“Presented as the Cathedral's 2020 Ignatius Forum, Dr. Fauci will discuss the prospects for a second wave and a vaccine. Dr. Fauci, Dr. Collins and Dr. Borio will explore what future "normal" might look like and what the US and other countries have learned about the pandemic that can help us prepare for the next one," a description of the conversation read on the event's website.

The discussion comes after Trump’s White House coronavirus task force held its first post-election meeting Monday. Officials discussed the rising case numbers, the promise of a vaccine in development by Pfizer, and recognized the service of Navy Rear Adm. John Polowczyk, a member of the task force who retired Monday.

RELATED: Ivy League cancels winter sports amid worsening COVID-19 pandemic

Earlier this month, Trump suggested he would fire Fauci after the 2020 election, should he win. 

Meanwhile, Biden and Vice President-elect Kamala Harris met virtually with their new coronavirus advisers this week, and Biden delivered remarks warning Americans that ”the challenge before us right now is still immense and growing.”

“We could save tens of thousands of lives if everyone would just wear a mask for the next few months. Not Democratic or Republican lives, American lives,” Biden said in a speech this week. “Please, I implore you, wear a mask.”

Dr. Anthony Fauci (R), director of the National Institute of Allergy and Infectious Diseases, participates in the daily coronavirus task force briefing at the White House on April 22, 2020 in Washington, DC.

Lawrence Gostin, a public health expert at Georgetown University’s law school, said Biden will only be able to “scratch the surface” of tackling a pandemic that could be a “raging forest fire” by the time he takes office on Jan. 20.

He added that even the good news on Pfizer’s development of a vaccine that showed 90% efficacy in early trial results could be diminished if Trump doesn’t begin coordination efforts with Biden’s team on how to roll out the vaccine. Some public health experts believe the task of persuading Americans to take the vaccine and widely distributing it could be as complicated as the vaccine’s development.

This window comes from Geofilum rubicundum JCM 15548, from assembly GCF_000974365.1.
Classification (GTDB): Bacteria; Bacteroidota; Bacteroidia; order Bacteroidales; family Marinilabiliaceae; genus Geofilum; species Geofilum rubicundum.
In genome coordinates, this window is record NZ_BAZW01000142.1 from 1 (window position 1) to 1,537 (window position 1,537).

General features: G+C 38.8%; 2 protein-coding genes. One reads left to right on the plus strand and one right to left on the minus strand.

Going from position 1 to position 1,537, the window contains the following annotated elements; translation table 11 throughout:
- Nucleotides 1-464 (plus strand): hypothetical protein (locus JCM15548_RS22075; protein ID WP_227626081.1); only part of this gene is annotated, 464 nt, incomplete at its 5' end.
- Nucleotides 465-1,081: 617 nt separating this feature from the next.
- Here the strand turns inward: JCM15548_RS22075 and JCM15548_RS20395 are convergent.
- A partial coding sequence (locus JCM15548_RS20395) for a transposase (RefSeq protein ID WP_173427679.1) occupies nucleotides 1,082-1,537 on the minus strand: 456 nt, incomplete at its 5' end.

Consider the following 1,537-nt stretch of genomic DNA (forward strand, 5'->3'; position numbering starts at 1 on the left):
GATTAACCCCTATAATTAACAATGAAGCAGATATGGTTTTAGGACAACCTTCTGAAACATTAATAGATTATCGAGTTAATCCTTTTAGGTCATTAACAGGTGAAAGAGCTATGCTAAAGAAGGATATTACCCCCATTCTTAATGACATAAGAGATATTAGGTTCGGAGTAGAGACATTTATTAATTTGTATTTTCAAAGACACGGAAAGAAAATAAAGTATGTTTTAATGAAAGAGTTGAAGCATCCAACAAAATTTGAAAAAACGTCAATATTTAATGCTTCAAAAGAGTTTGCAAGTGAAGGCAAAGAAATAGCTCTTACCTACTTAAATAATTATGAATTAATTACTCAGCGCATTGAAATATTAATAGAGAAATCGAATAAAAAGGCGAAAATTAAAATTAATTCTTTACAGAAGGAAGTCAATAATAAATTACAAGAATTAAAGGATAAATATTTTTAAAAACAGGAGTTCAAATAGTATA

Fauci has previously echoed the same sentiment, saying Thursday that it is highly unlikely that COVID-19 could be fully eradicated. He warned that a vaccine won’t necessarily bring a complete end to the pandemic. 

RELATED: COVID-19 vaccine: States sketch out plans, logistics for coming immunization effort

“The cavalry is coming, but don’t put your weapons down, you better keep fighting because they are not here yet. Help is on the way, but it isn’t here yet,” Fauci said at a webinar hosted by think tank Catham House.

“So to me, that is more of an incentive of, ‘Please don’t give up. Don’t despair, the end is in sight,’ as opposed to: ‘Hey, we are good to go, don’t worry about anything.’ We are not good to go. We have got to continue to double down on public health measures,” he added.

The Associated Press contributed to this story. This story was reported from Los Angeles.